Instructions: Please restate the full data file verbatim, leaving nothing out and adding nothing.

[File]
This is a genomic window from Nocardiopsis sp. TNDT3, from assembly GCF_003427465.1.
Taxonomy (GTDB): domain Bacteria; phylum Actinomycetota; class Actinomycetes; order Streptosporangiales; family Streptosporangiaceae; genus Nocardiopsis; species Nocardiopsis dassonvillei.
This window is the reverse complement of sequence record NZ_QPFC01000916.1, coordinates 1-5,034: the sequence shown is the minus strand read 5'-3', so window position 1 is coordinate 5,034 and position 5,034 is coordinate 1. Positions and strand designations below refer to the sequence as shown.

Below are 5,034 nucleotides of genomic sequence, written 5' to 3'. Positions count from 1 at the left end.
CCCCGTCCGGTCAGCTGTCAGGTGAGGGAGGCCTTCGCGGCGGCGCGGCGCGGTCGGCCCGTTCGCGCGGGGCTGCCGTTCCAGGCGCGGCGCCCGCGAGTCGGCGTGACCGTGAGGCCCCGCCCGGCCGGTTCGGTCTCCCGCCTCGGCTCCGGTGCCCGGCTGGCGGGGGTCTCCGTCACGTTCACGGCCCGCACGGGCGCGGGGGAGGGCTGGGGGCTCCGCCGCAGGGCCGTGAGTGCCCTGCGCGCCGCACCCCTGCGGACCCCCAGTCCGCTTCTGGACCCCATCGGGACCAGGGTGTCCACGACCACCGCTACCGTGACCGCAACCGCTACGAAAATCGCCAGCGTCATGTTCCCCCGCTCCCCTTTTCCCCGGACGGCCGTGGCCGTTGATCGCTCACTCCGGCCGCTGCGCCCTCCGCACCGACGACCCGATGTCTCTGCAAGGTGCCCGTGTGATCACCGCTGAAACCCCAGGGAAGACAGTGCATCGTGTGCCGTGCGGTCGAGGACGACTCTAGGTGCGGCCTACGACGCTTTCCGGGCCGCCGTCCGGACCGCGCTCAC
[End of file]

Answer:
This is a genomic window from Nocardiopsis sp. TNDT3, from assembly GCF_003427465.1.
Taxonomy (GTDB): domain Bacteria; phylum Actinomycetota; class Actinomycetes; order Streptosporangiales; family Streptosporangiaceae; genus Nocardiopsis; species Nocardiopsis dassonvillei.
This window is the reverse complement of sequence record NZ_QPFC01000916.1, coordinates 1-5,034: the sequence shown is the minus strand read 5'-3', so window position 1 is coordinate 5,034 and position 5,034 is coordinate 1. Positions and strand designations below refer to the sequence as shown.

Below are 5,034 nucleotides of genomic sequence, written 5' to 3'. Positions count from 1 at the left end.
CCCCGTCCGGTCAGCTGTCAGGTGAGGGAGGCCTTCGCGGCGGCGCGGCGCGGTCGGCCCGTTCGCGCGGGGCTGCCGTTCCAGGCGCGGCGCCCGCGAGTCGGCGTGACCGTGAGGCCCCGCCCGGCCGGTTCGGTCTCCCGCCTCGGCTCCGGTGCCCGGCTGGCGGGGGTCTCCGTCACGTTCACGGCCCGCACGGGCGCGGGGGAGGGCTGGGGGCTCCGCCGCAGGGCCGTGAGTGCCCTGCGCGCCGCACCCCTGCGGACCCCCAGTCCGCTTCTGGACCCCATCGGGACCAGGGTGTCCACGACCACCGCTACCGTGACCGCAACCGCTACGAAAATCGCCAGCGTCATGTTCCCCCGCTCCCCTTTTCCCCGGACGGCCGTGGCCGTTGATCGCTCACTCCGGCCGCTGCGCCCTCCGCACCGACGACCCGATGTCTCTGCAAGGTGCCCGTGTGATCACCGCTGAAACCCCAGGGAAGACAGTGCATCGTGTGCCGTGCGGTCGAGGACGACTCTAGGTGCGGCCTACGACGCTTTCCGGGCCGCCGTCCGGACCGCGCTCAC